The Missouri Baseball program is set to begin a new era this upcoming season with head coach Kerrick Jackson leading the way, replacing Steve Bieser.
With the coaching change (just like many others coaching changes) Kerrick Jackson will have to deal with a tremendous amount of roster turnover in his first year. Missouri has lost some key contributors from last season’s squad, including Ty Wilmsmeyer and Ross Lovich, who transferred to Arkansas, Dalton Bargo to Tennessee, and Dylan Leach to Missouri State — that’s just to name a few. Additionally, Austin Troesser, Zach Franklin, Chandler Murphy and Luke Mann were selected in the MLB Draft so there will be a new-look Mizzou Baseball team next season.
However, Jackson is bringing in some intriguing transfer portal talent as well — highlighted by the additions of Wake Forest’s Danny Corona, Texas Tech’s Jeric Curtis and Seton Hall’s Jedier Hernandez. Make no mistake about it, there is still some talented pieces on this roster for Jackson to work with.
Just as it will be for many athletic programs, it’s difficult to evaluate expectations for a head coach in their first year with a team as they are – in most cases – in a rebuild mode. It is especially harder for Mizzou Baseball when the program competes in the toughest conference in college baseball – and that’s with the lowest budget in the league from the athletic department.
Missouri’s last NCAA Tournament appearance came in 2012, the Tigers’ final season in the Big 12, and that was by virtue of winning the Big 12 Tournament Championship. You must go back to 2009 to find Mizzou’s last at-large invitation to an NCAA Regional.
While it has been a long drought to reach the NCAA postseason, Missouri has been very close a couple of times to clinching a regional appearance since joining the SEC – but the Tigers have just never been able to get over the hump to make them a national contender.
So, would it be fair to expect Kerrick Jackson to lead Mizzou to the NCAA Tournament in his first year as the head coach? Perhaps not – but here are some realistic expectations for Jackson and the program.
Qualify for the SEC Tournament
Since joining the league, Missouri has clinched a berth in Hoover more often than not since being an SEC member. In 10 full seasons, the Tigers have made the SEC Tournament seven times.
That’s important to note, because not every SEC team makes it to Hoover. The problem is that this has been the ceiling for this program in quite some time. If this new tenure under Kerrick Jackson wants to reach new heights – that should be the minimum expectation.
At the very least, clinching a spot in Hoover extends your season for another day — and if you’re one of the Top 12 teams in the SEC you’re certainly a respectable baseball team around the country.
Making Hoover would still be a big deal especially in Jackson’s first season.
Take Care of Business in the Non-Conference and at Home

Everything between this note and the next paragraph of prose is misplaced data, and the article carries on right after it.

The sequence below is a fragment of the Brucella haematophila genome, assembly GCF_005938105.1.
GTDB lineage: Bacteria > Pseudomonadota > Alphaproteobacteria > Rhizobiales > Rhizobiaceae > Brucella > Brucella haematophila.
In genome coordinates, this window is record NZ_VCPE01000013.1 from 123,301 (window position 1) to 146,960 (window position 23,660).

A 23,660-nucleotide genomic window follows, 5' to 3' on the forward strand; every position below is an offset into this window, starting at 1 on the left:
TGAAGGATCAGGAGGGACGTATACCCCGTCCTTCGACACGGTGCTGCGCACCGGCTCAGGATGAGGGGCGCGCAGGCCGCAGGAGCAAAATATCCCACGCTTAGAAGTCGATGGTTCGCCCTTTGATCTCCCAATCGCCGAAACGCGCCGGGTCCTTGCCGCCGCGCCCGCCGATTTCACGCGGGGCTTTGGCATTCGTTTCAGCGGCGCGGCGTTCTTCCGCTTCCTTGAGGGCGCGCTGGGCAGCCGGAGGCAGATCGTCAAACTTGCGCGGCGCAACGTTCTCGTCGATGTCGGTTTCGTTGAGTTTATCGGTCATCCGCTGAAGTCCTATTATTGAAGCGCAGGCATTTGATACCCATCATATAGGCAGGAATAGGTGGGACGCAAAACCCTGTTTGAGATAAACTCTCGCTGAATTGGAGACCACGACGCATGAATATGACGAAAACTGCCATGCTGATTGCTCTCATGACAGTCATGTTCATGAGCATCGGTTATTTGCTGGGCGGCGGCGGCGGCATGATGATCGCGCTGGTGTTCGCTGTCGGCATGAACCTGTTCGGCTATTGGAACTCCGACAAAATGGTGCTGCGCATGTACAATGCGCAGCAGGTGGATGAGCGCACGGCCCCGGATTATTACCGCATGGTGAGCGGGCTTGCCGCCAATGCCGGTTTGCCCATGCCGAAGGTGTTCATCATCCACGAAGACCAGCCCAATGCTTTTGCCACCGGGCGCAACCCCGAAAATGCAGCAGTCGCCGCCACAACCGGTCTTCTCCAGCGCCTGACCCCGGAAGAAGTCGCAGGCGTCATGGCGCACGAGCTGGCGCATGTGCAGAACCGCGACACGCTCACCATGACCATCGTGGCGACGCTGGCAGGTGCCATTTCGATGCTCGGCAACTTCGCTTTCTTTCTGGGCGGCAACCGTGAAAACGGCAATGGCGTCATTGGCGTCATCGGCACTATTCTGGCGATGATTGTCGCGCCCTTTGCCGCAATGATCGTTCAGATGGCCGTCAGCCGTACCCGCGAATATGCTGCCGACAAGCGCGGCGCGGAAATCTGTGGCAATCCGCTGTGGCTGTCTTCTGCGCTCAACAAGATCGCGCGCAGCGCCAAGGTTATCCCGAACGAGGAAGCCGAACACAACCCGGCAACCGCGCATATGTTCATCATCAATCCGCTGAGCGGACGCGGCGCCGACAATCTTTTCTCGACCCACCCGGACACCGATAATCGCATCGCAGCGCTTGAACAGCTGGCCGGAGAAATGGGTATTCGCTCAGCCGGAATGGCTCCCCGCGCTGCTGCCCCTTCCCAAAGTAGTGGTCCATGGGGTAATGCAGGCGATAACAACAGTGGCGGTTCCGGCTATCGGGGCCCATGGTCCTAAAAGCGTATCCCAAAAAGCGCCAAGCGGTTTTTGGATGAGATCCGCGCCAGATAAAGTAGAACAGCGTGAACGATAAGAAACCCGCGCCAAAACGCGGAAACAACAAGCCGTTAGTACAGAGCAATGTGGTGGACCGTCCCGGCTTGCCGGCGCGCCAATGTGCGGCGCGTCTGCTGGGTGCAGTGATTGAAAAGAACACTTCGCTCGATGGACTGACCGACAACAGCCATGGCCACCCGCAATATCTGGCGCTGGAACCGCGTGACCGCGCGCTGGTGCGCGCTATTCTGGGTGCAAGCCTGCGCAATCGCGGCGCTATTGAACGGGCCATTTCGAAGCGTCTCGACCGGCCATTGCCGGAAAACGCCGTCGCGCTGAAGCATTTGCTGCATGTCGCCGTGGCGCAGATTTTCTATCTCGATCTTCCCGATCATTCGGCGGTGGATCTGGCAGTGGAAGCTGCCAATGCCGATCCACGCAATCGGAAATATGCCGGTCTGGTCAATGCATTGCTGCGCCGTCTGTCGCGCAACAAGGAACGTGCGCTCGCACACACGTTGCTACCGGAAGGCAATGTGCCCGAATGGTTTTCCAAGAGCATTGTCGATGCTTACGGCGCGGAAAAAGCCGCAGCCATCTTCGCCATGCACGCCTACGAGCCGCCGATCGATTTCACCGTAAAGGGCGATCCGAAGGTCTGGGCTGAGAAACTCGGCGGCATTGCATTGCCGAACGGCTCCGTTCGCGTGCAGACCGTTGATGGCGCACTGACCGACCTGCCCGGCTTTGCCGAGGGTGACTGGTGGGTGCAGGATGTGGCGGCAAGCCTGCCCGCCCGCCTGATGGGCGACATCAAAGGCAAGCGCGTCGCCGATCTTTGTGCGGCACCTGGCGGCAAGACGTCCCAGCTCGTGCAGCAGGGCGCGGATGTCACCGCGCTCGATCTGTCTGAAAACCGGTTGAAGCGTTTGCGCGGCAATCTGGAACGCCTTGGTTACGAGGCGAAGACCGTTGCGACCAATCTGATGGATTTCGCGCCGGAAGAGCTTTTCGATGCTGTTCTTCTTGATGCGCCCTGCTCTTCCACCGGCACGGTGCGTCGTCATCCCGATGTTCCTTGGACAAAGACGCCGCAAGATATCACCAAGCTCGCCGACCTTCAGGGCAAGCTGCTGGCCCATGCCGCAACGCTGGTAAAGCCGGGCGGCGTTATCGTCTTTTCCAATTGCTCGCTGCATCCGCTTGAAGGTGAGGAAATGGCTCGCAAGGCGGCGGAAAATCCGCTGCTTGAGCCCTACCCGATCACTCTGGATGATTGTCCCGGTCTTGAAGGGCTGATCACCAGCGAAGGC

Despite their lacking conference record, Mizzou has usually fared pretty well in their non-conference portion. Last season Missouri was 21-3 in the non-con (5-1 vs Power 5) and the only SEC team that finished undefeated in midweek games. If the Tigers can continue their non-conference success, they will be in a good spot.
And as we all know, Mizzou’s Taylor Stadium is not up-to-par with the rest of the programs in the SEC — but the Tigers did set a single-season home attendance record last season which is a promising sign.
Thank you, Tiger fans, for helping us set a new single-season home attendance record. ⚾️ pic.twitter.com/OjIWi9Kp8x— Mizzou Baseball (@MizzouBaseball) May 15, 2023
It will be key for Jackson to maintain that fan support — and there’s no better way to do that than winning at Taylor Stadium. This goes without saying, winning on the road in college sports is hard to do but winning on the road in SEC Baseball is another level of difficulty — which puts extra importance on winning home games.
Avoid Sweeps and Beat the Middle-Tier Teams in the League
Mizzou had some nice moments last season, but the Tigers got swept way too often that washed away the good they’d built up. Of course, it will be a tall task for Missouri to win series against Florida, Vanderbilt, and Tennessee who are consistently atop the SEC East — but winning at least one game in those series would be an improvement.
While they shouldn’t be measured against the elite teams quite yet because they’re not at that level, the Tigers need to be able to find success against the “middle-tier” teams in this conference. Just like in football, Missouri Baseball’s swing games that will determine their season usually come down to South Carolina and Kentucky — and the Tigers were swept by both the Gamecocks and Wildcats last season. If the program wants to take that next step, these are the types of series that Mizzou consistently needs to win.
While it may be unfair to expect an NCAA Tournament appearance right out of the gate in Kerrick Jackson’s first season — the program can still be on the right track if the Tigers can achieve these steps in 2024.